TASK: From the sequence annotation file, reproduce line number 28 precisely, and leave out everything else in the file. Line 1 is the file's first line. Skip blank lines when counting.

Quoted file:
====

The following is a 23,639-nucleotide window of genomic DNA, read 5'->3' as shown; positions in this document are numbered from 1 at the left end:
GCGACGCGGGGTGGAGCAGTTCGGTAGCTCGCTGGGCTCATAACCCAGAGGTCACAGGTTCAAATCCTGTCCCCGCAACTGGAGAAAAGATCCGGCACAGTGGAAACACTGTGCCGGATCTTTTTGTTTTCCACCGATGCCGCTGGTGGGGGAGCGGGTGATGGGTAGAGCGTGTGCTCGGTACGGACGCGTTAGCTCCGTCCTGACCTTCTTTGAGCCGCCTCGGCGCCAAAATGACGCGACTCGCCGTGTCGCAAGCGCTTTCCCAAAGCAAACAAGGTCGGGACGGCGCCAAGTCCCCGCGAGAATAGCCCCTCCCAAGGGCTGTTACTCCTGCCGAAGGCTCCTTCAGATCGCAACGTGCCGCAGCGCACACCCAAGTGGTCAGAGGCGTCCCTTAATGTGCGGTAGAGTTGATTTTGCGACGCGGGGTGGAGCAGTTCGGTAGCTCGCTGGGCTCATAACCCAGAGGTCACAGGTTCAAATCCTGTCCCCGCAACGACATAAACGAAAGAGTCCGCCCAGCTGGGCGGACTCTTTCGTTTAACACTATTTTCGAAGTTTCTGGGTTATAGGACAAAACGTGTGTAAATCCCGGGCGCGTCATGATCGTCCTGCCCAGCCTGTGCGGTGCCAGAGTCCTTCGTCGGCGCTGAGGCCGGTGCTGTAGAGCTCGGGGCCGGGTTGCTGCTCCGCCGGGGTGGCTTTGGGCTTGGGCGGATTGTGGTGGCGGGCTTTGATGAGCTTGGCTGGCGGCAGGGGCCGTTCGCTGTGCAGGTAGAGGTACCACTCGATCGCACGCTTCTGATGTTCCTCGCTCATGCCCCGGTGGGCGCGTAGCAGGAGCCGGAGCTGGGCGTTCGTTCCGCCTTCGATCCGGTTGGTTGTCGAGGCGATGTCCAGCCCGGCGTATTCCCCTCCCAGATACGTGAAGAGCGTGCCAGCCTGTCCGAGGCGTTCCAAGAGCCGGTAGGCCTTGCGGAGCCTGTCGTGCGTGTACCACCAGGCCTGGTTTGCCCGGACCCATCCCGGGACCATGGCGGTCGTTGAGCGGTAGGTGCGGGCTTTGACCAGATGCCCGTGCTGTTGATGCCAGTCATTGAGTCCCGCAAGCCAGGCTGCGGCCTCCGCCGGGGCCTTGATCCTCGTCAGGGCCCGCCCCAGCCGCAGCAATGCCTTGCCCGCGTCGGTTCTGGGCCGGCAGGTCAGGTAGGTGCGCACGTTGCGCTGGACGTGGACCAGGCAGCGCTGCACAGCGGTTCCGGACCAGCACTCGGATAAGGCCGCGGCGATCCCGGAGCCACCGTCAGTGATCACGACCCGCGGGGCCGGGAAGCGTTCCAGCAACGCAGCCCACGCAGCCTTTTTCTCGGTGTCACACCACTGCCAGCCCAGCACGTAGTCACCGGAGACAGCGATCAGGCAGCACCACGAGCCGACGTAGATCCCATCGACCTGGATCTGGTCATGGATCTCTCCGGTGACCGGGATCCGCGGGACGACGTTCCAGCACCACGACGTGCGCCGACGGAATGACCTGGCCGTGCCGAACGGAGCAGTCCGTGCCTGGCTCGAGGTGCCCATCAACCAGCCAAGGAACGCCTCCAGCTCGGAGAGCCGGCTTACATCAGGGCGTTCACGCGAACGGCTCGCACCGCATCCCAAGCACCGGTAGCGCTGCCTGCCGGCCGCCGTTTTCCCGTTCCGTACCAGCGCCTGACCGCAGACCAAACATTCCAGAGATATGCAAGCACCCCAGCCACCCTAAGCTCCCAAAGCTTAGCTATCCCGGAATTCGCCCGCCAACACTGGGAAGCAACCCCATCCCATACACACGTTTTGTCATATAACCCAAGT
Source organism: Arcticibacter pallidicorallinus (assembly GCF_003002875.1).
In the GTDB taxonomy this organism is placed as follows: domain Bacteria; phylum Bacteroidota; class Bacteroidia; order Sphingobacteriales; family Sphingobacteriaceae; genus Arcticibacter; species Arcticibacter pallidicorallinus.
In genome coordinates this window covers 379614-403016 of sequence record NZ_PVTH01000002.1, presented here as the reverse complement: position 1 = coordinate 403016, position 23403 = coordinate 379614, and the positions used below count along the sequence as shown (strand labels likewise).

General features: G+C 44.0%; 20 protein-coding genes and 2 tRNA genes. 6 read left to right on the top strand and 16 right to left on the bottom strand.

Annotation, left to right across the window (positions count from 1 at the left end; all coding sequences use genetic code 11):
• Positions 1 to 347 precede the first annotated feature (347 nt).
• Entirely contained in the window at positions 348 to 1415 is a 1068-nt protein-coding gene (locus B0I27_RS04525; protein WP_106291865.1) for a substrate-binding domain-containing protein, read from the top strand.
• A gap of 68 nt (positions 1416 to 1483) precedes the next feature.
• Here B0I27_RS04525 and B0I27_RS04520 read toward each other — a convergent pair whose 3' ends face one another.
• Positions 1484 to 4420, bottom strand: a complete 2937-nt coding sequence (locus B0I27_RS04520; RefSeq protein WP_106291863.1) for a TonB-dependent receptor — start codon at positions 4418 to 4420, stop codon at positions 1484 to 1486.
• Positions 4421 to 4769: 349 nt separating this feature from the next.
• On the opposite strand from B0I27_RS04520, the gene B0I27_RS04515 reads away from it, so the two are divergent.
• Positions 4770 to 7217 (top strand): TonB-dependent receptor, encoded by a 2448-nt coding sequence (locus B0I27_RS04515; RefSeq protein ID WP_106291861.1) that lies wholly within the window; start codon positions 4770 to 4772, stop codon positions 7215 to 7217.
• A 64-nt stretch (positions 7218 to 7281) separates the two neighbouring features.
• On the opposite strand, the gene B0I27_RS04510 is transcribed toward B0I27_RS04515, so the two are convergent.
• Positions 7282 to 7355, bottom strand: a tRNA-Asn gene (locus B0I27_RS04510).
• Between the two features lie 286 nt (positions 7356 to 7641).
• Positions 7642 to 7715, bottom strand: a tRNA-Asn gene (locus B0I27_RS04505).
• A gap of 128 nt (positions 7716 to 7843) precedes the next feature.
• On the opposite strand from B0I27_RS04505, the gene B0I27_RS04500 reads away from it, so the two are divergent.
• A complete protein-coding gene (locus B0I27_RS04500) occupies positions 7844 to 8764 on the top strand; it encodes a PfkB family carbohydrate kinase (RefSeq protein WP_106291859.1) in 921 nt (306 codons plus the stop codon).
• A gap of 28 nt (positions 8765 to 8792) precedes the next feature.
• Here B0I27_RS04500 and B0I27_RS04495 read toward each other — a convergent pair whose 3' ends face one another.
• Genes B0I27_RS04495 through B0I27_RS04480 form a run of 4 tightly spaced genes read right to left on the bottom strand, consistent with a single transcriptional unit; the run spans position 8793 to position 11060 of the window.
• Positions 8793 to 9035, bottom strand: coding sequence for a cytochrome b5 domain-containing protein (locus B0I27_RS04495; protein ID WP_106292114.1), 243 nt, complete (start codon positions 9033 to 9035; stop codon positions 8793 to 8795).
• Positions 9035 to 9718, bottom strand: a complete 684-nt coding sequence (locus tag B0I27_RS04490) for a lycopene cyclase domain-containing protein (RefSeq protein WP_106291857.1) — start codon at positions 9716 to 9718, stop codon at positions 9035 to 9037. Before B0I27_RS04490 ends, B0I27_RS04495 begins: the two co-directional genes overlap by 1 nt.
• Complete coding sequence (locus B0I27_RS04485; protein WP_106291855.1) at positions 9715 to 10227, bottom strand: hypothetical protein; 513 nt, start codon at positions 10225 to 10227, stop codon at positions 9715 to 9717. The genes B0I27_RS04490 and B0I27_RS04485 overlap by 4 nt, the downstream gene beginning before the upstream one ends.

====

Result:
• Positions 9035 to 9718, bottom strand: a complete 684-nt coding sequence (locus tag B0I27_RS04490) for a lycopene cyclase domain-containing protein (RefSeq protein WP_106291857.1) — start codon at positions 9716 to 9718, stop codon at positions 9035 to 9037. Before B0I27_RS04490 ends, B0I27_RS04495 begins: the two co-directional genes overlap by 1 nt.